If you have a disability insurance policy, you probably assume that if you’re unable to perform the duties of your job because of your medical condition, you’re entitled to benefits under your policy.
Not so fast! You may be surprised to learn that most disability policies don’t insure you from being unable to perform the duties of your job – instead, they insure you from being unable to perform the duties of your occupation.
What’s the difference? Well, as insurers will tell you, they are concerned about insuring people when they don’t know what those people are doing. There are too many jobs with individual specific duties performed in a variety of idiosyncratic ways for insurers to keep track of. As a result, they only insure the “type” of job you have, i.e., the job as it is typically performed in the national economy.
Thus, if your occupation is working as an office assistant, but part of your job also involves manual labor, the insurer won’t pay you benefits if you can’t do the manual labor part of your job because most office assistants in the national economy don’t perform those duties.
But that’s not all. Most insurance policies only insure you from being unable to do perform the duties of your “own occupation” for a limited time period – usually two years. After two years, the insurer will stop paying benefits unless you can demonstrate that you are unable to perform the duties of “any occupation.” “Any occupation” can be defined in many different ways, but usually insurance policies define it as an occupation that is consistent with your age, education, background, and experience.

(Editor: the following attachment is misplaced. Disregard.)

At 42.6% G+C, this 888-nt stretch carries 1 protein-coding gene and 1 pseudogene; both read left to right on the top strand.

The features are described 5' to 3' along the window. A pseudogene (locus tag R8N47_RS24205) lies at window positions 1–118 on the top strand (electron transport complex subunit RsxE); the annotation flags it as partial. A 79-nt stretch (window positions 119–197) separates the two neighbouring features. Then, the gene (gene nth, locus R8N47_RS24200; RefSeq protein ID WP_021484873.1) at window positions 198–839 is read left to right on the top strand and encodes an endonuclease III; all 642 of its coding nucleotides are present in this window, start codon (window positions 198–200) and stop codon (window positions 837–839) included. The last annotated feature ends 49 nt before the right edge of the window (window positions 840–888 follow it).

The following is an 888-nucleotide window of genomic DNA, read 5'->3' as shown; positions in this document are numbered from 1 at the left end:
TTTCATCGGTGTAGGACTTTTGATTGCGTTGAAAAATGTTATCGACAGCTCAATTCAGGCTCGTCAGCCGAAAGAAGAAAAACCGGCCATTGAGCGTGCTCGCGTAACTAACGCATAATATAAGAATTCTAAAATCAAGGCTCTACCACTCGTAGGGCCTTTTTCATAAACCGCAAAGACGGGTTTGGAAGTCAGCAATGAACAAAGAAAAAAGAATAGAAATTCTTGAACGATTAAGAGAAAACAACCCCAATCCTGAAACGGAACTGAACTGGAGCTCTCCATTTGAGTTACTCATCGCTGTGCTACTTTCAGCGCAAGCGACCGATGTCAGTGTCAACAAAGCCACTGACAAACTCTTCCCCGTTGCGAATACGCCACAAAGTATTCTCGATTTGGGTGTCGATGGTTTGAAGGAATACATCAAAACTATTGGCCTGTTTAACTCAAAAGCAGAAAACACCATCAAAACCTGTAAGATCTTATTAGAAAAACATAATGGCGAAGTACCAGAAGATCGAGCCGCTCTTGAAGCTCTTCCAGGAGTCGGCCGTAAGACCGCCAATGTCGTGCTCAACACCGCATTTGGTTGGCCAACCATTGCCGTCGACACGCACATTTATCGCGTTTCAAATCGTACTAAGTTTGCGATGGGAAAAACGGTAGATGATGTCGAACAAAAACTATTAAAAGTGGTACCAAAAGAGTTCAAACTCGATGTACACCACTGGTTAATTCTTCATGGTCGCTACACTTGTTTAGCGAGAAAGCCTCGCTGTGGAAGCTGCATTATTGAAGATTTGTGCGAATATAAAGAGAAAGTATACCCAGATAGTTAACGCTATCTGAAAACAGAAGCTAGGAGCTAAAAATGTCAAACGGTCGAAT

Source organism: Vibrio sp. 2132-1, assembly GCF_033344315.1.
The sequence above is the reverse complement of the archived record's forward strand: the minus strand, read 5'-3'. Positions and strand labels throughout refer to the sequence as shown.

As a result, even if you’re unable to work in your old job because of your disability, the insurer can terminate your benefits after two years if there is some occupation you can perform that’s consistent with your background and your limitations.
This is just one example of how insurance policies don’t always say what you think they say. Insurers are constantly carving out exceptions and inserting limitations into their policies to limit their exposure. If you have had your claim denied based on one of these exceptions or limitations, please contact Kantor & Kantor for a free consultation at 800-446-7529 or use our online contact form.